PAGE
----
LSTM is well-suited to classify, process, and predict time series given time lags of unknown duration. It can be trained on and deal with long sequences and does not rely on a pre-specified window lagged observation as input (Kratzert et al., 2018). In addition, LSTM is well-suited to deal with time series prediction problems with multiple input variables (Le et al., 2019).

In order to use LSTM, we first need to train and calibrate a model. Once this is done the model can be used to predict future values. Figure 4 shows a schematic of the one-step iteration in the LSTM training/calibration procedure (Fan et al., 2020).

FIGURE 4
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Figure 4. One step iteration of the training process in the LSTM approach.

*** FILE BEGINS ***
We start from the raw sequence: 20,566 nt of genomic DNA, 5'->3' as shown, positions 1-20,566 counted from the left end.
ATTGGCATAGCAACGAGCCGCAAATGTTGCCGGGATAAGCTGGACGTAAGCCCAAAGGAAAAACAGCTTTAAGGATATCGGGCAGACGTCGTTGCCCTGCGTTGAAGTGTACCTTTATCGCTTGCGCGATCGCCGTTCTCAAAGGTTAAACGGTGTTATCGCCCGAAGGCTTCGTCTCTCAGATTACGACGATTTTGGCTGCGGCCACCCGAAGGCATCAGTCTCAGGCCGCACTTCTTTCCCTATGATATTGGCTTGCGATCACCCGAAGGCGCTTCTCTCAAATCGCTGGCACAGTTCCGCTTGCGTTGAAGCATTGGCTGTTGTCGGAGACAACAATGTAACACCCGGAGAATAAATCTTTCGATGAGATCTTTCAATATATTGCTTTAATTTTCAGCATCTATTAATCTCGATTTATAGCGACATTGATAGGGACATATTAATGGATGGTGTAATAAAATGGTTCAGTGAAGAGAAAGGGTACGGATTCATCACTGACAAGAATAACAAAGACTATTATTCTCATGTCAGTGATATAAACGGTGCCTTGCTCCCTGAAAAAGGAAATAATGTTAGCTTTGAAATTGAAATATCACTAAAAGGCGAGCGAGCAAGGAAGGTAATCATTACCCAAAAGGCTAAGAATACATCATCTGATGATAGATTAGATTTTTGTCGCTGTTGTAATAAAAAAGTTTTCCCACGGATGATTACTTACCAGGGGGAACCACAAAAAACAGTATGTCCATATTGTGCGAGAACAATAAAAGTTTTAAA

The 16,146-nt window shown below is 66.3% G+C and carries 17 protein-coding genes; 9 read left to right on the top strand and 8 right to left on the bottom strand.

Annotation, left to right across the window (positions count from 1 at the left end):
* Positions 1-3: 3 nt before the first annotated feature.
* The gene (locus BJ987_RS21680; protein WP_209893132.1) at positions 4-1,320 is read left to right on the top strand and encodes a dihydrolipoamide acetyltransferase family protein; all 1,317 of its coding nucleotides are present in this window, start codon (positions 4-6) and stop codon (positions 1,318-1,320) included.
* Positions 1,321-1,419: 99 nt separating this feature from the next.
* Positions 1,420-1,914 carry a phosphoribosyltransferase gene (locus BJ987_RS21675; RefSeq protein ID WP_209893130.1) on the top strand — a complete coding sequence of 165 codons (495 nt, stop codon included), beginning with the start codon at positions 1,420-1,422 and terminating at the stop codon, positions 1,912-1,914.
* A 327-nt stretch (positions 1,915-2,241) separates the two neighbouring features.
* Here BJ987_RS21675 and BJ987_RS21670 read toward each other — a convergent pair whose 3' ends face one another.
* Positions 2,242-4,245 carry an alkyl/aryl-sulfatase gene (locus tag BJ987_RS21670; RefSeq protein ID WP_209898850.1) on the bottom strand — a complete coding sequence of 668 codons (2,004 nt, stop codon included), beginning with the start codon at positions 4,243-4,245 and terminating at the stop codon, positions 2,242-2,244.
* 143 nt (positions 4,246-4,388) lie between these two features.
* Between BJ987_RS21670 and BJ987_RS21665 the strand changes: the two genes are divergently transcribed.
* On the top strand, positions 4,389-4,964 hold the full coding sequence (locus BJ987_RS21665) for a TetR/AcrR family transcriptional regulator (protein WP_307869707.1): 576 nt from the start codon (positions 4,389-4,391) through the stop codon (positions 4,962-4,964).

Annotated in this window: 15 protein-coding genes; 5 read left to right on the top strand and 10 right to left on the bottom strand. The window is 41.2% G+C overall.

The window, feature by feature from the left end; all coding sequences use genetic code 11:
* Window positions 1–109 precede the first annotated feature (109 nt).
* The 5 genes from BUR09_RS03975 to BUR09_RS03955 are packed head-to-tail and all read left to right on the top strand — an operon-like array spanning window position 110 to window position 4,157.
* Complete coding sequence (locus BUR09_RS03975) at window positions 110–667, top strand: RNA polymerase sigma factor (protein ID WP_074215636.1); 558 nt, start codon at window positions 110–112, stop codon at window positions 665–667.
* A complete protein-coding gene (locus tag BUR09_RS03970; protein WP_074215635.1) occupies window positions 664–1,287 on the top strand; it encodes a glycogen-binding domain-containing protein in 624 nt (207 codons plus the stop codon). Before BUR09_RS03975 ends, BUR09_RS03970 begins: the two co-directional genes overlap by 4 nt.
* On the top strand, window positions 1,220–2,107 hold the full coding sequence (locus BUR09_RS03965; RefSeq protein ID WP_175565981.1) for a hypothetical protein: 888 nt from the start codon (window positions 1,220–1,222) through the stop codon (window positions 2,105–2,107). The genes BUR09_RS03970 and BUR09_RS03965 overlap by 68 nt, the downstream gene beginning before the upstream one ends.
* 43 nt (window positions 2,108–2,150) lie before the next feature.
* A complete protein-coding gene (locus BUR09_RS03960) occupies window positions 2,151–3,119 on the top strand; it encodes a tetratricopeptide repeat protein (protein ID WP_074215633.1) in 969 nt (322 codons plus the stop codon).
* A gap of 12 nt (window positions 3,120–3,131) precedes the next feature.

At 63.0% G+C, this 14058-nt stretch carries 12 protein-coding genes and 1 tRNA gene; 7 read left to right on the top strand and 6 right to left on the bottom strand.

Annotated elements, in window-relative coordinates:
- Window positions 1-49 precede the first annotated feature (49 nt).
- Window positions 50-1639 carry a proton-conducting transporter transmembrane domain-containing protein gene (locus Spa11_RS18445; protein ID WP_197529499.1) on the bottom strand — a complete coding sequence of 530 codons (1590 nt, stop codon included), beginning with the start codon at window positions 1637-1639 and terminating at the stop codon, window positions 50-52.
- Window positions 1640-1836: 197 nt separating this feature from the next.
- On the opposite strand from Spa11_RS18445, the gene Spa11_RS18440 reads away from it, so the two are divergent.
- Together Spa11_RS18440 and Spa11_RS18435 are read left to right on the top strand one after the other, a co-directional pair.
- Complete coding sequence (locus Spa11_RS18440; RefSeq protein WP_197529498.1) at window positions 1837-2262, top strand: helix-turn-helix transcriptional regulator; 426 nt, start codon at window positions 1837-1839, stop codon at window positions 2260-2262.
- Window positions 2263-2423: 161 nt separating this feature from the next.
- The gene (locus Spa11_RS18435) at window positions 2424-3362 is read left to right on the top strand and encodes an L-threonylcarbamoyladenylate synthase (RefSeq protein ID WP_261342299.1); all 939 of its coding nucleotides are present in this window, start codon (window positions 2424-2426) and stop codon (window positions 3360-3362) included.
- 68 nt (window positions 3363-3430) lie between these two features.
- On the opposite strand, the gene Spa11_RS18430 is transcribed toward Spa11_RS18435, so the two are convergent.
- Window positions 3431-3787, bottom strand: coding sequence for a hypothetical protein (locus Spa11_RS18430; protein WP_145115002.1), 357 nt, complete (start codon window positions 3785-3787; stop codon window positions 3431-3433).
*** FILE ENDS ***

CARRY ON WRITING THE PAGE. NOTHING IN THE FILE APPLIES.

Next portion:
A random batch of input data, consisting of several independent training samples (depicted by the gray colors) that is used in each step. Thus, the input to every LSTM prediction layer is three dimensional, with the three dimensions being samples (or sequences), time steps and features (observations at a timestep). As can be seen in Figure 4 each training sample consists of several days (timesteps) of look-back data and one target value (Y) to predict. Therefore, the number of samples refer to the number of observations fed into the LSTM network. The number of timesteps or lookback, describes the time window (past data) needed by the LSTM. In each LSTM training iteration step, some of the available training data is used to update some model parameters such as the weights, biases, and learnable network parameters. This update is done in such a way that the loss function is reduced. The loss function is computed from the observed training samples and the network's predictions. In this study, we used the mean-square-error as the loss function for parameter optimization (Kratzert et al., 2018). The gradient descent optimization algorithm is used to reduce the loss function which is equivalent to the unexplained fraction of variance (Xiang et al., 2020).